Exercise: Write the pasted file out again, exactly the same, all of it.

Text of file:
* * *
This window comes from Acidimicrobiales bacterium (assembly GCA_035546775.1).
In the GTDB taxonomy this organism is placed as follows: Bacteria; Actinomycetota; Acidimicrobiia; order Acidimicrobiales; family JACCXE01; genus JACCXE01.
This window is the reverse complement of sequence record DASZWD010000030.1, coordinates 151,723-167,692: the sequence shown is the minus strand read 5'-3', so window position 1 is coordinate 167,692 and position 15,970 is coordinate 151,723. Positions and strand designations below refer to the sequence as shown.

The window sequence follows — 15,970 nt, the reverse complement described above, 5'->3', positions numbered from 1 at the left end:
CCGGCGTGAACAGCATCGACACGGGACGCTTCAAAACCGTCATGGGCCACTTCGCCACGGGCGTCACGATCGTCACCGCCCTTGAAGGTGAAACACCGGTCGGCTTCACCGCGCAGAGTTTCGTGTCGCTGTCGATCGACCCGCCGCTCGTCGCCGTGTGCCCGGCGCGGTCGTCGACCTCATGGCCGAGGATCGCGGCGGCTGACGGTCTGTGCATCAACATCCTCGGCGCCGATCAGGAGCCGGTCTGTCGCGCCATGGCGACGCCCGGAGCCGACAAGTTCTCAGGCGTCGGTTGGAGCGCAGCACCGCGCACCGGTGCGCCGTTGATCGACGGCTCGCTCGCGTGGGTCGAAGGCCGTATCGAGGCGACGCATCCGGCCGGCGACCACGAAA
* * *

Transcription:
This window comes from Acidimicrobiales bacterium (assembly GCA_035546775.1).
In the GTDB taxonomy this organism is placed as follows: Bacteria; Actinomycetota; Acidimicrobiia; order Acidimicrobiales; family JACCXE01; genus JACCXE01.
This window is the reverse complement of sequence record DASZWD010000030.1, coordinates 151,723-167,692: the sequence shown is the minus strand read 5'-3', so window position 1 is coordinate 167,692 and position 15,970 is coordinate 151,723. Positions and strand designations below refer to the sequence as shown.

The window sequence follows — 15,970 nt, the reverse complement described above, 5'->3', positions numbered from 1 at the left end:
CCGGCGTGAACAGCATCGACACGGGACGCTTCAAAACCGTCATGGGCCACTTCGCCACGGGCGTCACGATCGTCACCGCCCTTGAAGGTGAAACACCGGTCGGCTTCACCGCGCAGAGTTTCGTGTCGCTGTCGATCGACCCGCCGCTCGTCGCCGTGTGCCCGGCGCGGTCGTCGACCTCATGGCCGAGGATCGCGGCGGCTGACGGTCTGTGCATCAACATCCTCGGCGCCGATCAGGAGCCGGTCTGTCGCGCCATGGCGACGCCCGGAGCCGACAAGTTCTCAGGCGTCGGTTGGAGCGCAGCACCGCGCACCGGTGCGCCGTTGATCGACGGCTCGCTCGCGTGGGTCGAAGGCCGTATCGAGGCGACGCATCCGGCCGGCGACCACGAAA